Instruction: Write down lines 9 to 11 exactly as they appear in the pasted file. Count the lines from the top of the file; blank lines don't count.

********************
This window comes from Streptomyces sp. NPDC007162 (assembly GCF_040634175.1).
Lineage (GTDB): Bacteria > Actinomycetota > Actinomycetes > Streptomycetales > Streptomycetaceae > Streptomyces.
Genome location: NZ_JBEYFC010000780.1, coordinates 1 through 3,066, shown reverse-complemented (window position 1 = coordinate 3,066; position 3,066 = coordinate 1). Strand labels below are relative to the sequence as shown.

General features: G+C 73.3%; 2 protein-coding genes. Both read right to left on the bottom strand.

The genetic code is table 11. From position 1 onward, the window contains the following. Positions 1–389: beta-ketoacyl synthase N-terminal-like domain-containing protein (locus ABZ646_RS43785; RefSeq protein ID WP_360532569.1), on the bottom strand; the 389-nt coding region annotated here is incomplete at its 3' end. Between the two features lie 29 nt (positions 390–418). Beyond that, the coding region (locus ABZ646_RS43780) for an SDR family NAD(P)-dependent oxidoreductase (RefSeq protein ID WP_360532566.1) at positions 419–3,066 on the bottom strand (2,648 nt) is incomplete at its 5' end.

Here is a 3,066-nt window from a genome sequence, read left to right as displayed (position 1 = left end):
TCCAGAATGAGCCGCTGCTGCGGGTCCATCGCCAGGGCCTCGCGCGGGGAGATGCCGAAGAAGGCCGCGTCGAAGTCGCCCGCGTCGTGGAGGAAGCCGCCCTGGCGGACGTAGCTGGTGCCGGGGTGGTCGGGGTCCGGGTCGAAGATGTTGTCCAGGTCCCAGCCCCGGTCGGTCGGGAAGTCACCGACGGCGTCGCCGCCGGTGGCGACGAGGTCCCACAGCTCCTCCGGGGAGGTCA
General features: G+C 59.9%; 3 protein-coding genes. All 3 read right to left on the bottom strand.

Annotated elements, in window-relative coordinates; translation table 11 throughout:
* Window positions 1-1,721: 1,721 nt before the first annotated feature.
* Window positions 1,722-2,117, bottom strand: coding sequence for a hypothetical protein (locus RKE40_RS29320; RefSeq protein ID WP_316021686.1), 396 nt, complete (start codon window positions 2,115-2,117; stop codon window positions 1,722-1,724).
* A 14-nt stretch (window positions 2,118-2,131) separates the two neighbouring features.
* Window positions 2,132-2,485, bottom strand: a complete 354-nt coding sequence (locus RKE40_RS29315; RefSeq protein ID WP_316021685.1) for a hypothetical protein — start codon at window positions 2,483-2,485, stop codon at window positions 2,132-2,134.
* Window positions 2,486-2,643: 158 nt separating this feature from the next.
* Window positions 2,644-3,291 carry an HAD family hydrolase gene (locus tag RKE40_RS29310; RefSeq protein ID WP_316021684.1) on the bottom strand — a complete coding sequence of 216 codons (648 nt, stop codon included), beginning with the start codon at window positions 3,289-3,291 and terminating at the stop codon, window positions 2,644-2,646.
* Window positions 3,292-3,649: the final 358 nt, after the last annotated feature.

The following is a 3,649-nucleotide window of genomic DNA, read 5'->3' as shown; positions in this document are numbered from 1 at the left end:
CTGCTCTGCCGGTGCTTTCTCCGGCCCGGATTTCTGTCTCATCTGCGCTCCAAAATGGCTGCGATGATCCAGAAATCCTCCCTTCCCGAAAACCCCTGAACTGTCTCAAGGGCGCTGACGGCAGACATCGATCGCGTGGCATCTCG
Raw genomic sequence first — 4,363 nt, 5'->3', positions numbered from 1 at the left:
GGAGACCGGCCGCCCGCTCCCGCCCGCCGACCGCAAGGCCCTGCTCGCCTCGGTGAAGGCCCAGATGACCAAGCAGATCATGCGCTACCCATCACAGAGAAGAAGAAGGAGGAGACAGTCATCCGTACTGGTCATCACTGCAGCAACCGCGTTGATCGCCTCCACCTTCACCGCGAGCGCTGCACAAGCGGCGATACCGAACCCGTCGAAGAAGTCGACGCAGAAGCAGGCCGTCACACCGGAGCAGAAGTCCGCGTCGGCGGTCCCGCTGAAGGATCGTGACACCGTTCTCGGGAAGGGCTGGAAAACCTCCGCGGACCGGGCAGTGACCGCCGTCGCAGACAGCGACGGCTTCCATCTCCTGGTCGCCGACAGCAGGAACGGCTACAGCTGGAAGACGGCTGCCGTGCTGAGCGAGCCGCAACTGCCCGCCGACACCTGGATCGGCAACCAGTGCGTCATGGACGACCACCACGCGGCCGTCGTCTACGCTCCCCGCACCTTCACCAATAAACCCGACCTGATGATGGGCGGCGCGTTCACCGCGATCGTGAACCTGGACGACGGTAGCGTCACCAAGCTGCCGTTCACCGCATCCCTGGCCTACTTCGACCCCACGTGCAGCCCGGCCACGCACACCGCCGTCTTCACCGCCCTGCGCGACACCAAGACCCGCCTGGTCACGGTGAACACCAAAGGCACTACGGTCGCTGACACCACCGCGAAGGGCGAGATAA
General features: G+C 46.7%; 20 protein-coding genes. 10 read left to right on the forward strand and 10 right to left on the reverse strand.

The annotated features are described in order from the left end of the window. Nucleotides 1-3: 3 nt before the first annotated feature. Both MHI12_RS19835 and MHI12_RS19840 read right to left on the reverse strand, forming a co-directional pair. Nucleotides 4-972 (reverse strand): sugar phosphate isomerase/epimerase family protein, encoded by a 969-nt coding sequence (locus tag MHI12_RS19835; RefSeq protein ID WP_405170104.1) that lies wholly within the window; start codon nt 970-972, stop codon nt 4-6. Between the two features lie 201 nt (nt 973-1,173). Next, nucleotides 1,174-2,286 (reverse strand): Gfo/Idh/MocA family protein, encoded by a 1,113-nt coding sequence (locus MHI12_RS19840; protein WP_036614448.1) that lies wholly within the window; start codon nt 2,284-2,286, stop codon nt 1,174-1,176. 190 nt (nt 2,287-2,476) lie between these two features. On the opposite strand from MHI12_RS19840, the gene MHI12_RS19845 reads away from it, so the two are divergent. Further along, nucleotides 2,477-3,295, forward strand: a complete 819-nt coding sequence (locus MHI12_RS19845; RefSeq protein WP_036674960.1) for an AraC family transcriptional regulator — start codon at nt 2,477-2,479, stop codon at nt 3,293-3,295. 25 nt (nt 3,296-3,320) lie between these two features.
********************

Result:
Annotated elements, in window-relative coordinates; translation table 11 throughout:
* Window positions 1-1,721: 1,721 nt before the first annotated feature.
* Window positions 1,722-2,117, bottom strand: coding sequence for a hypothetical protein (locus RKE40_RS29320; RefSeq protein ID WP_316021686.1), 396 nt, complete (start codon window positions 2,115-2,117; stop codon window positions 1,722-1,724).